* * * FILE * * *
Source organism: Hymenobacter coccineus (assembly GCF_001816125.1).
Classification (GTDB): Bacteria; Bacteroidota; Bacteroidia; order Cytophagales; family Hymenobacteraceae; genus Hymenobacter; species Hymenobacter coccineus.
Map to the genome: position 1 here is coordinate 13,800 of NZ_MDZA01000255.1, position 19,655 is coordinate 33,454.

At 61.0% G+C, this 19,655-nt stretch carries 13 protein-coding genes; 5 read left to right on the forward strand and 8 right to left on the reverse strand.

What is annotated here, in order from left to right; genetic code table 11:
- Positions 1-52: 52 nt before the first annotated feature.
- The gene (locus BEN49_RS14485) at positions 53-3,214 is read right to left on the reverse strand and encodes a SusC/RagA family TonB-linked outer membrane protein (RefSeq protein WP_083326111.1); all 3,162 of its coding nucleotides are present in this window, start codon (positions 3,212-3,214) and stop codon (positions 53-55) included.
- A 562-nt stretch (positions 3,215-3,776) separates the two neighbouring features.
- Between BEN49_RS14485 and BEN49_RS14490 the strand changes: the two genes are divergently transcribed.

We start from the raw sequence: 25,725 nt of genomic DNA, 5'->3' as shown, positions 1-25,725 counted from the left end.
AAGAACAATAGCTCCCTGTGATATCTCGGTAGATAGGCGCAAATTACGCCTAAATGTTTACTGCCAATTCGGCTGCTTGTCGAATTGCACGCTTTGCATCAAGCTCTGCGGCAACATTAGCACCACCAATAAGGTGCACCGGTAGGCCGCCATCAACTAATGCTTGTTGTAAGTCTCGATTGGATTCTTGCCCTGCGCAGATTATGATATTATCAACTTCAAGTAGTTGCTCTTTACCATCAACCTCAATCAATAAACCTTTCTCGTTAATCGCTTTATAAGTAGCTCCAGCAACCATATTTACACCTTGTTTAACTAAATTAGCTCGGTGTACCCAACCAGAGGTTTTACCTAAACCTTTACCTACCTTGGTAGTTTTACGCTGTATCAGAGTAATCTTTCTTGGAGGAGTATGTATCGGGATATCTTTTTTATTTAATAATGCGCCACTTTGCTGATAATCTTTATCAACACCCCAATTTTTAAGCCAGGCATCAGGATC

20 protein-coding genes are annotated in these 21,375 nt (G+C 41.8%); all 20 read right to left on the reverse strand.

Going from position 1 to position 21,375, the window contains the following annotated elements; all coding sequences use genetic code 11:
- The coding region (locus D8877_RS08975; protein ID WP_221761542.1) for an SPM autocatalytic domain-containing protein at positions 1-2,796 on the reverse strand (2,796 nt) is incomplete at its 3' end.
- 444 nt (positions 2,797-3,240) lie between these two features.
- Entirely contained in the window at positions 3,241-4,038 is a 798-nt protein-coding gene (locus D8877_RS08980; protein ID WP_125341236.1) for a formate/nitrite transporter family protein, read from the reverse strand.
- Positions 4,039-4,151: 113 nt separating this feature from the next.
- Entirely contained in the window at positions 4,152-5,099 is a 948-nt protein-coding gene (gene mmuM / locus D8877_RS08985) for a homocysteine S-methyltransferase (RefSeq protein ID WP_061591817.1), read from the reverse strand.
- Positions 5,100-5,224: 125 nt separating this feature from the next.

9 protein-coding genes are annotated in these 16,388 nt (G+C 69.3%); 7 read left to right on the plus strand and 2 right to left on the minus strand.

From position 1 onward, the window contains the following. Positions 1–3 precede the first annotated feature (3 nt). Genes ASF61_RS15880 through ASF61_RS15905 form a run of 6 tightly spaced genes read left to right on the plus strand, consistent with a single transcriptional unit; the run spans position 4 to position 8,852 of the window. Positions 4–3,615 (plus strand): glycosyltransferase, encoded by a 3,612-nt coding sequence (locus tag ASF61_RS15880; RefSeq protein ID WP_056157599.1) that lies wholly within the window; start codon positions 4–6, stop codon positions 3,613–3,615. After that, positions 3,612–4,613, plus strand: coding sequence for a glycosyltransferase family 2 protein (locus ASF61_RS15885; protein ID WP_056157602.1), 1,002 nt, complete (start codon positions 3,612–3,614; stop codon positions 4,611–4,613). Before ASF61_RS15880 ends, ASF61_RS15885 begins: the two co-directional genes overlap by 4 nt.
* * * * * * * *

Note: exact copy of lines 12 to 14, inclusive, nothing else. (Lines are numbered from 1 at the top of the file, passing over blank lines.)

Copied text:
20 protein-coding genes are annotated in these 21,375 nt (G+C 41.8%); all 20 read right to left on the reverse strand.

Going from position 1 to position 21,375, the window contains the following annotated elements; all coding sequences use genetic code 11:
- The coding region (locus D8877_RS08975; protein ID WP_221761542.1) for an SPM autocatalytic domain-containing protein at positions 1-2,796 on the reverse strand (2,796 nt) is incomplete at its 3' end.